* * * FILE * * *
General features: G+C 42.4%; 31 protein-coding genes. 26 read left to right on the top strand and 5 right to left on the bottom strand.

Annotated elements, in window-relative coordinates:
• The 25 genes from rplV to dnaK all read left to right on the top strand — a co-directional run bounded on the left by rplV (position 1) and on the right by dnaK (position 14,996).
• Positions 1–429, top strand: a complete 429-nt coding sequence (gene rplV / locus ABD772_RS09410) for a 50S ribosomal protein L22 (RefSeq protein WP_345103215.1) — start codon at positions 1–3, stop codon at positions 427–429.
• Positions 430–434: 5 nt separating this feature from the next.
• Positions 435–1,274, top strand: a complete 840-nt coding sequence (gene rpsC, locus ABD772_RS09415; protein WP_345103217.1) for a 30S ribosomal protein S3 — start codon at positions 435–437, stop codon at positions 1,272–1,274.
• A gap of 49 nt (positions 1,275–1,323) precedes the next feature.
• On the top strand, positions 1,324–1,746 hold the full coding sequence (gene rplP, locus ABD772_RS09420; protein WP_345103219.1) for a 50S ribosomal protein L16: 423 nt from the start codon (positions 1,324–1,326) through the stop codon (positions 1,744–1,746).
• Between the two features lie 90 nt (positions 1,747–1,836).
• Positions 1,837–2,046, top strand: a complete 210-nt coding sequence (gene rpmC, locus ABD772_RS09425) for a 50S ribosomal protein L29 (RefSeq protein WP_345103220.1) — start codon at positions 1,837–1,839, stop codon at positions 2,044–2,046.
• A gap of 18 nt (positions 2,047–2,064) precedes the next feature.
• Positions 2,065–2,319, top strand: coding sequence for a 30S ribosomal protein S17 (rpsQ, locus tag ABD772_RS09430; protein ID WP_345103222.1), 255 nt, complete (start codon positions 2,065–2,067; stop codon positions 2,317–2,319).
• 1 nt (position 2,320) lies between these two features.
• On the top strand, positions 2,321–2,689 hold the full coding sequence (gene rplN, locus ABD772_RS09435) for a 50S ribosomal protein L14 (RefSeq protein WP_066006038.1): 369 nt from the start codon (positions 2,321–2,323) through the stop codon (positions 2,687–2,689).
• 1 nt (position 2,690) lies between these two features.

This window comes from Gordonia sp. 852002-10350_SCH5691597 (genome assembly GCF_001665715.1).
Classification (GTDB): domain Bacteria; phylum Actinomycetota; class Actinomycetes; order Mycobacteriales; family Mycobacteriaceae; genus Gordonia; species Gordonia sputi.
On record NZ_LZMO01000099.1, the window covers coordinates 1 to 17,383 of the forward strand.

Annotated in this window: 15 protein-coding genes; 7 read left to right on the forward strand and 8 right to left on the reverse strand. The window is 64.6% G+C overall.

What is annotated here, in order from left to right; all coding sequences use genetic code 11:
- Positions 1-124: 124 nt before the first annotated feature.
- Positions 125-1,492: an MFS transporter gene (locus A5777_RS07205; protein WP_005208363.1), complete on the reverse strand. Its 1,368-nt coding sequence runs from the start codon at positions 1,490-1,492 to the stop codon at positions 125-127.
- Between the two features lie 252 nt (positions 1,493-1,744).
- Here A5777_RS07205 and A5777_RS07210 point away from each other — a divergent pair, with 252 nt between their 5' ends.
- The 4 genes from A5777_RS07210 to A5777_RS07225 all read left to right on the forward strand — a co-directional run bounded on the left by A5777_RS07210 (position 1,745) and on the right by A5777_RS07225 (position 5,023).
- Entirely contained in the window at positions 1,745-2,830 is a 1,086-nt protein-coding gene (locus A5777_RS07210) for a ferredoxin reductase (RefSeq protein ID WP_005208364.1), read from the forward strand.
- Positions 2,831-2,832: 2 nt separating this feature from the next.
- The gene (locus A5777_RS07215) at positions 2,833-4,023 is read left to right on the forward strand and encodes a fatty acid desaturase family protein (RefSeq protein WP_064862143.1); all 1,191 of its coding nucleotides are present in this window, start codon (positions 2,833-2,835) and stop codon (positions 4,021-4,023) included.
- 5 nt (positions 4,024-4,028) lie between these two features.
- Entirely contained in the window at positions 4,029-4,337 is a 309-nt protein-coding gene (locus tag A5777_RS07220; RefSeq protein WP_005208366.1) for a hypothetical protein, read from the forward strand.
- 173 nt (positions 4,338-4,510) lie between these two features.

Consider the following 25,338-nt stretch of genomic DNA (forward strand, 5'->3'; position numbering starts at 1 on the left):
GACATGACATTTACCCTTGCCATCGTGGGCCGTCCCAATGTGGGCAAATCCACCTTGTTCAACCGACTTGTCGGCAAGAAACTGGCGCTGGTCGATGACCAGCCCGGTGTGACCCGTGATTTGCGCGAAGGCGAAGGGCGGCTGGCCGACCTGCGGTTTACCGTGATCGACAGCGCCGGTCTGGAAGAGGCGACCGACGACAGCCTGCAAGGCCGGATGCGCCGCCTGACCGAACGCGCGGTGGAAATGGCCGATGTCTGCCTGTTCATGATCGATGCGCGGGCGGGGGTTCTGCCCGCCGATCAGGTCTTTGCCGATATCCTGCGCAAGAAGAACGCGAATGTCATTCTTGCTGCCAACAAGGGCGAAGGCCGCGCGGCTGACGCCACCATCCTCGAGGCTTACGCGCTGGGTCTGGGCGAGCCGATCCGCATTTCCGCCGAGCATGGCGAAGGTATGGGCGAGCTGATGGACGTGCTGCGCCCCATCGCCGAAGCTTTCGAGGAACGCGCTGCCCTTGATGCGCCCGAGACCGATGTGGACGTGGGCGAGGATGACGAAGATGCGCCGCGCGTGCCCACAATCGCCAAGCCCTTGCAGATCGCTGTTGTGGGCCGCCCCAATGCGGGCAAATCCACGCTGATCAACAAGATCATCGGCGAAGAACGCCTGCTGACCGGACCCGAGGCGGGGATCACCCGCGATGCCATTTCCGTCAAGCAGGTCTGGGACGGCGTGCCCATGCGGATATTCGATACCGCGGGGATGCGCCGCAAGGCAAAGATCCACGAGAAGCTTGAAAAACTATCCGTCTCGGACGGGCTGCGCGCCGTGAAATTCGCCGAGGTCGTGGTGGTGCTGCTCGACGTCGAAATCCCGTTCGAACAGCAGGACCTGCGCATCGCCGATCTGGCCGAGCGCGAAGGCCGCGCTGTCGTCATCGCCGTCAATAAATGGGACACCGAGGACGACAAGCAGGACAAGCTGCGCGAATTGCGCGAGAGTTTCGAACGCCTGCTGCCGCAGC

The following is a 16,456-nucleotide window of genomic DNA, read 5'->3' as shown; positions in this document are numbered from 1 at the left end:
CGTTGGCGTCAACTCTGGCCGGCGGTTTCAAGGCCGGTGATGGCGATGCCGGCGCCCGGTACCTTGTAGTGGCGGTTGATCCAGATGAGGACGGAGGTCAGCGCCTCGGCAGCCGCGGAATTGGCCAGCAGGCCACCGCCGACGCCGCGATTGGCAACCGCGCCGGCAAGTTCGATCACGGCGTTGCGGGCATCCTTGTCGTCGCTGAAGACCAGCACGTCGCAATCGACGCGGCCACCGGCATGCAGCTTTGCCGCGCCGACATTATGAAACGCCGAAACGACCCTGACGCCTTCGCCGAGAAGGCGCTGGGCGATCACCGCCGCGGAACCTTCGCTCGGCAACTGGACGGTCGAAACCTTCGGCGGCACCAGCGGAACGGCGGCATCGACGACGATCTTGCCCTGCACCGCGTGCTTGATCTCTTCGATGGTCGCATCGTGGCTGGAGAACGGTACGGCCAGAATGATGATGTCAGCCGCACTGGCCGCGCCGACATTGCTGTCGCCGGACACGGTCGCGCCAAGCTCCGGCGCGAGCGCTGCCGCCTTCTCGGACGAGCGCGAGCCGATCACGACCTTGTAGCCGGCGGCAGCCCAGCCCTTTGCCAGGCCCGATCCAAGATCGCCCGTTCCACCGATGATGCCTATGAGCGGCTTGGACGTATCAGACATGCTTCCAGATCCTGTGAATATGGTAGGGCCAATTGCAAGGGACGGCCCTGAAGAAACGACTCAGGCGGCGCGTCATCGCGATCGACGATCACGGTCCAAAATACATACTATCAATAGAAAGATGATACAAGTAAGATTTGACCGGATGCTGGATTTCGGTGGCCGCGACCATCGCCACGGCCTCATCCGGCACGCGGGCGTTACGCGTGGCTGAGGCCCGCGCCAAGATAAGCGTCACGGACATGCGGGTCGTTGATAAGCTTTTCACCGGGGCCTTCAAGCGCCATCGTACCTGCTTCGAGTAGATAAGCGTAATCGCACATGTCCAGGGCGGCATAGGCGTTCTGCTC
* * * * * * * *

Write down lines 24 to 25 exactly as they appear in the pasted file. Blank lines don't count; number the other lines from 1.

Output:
- Here A5777_RS07205 and A5777_RS07210 point away from each other — a divergent pair, with 252 nt between their 5' ends.
- The 4 genes from A5777_RS07210 to A5777_RS07225 all read left to right on the forward strand — a co-directional run bounded on the left by A5777_RS07210 (position 1,745) and on the right by A5777_RS07225 (position 5,023).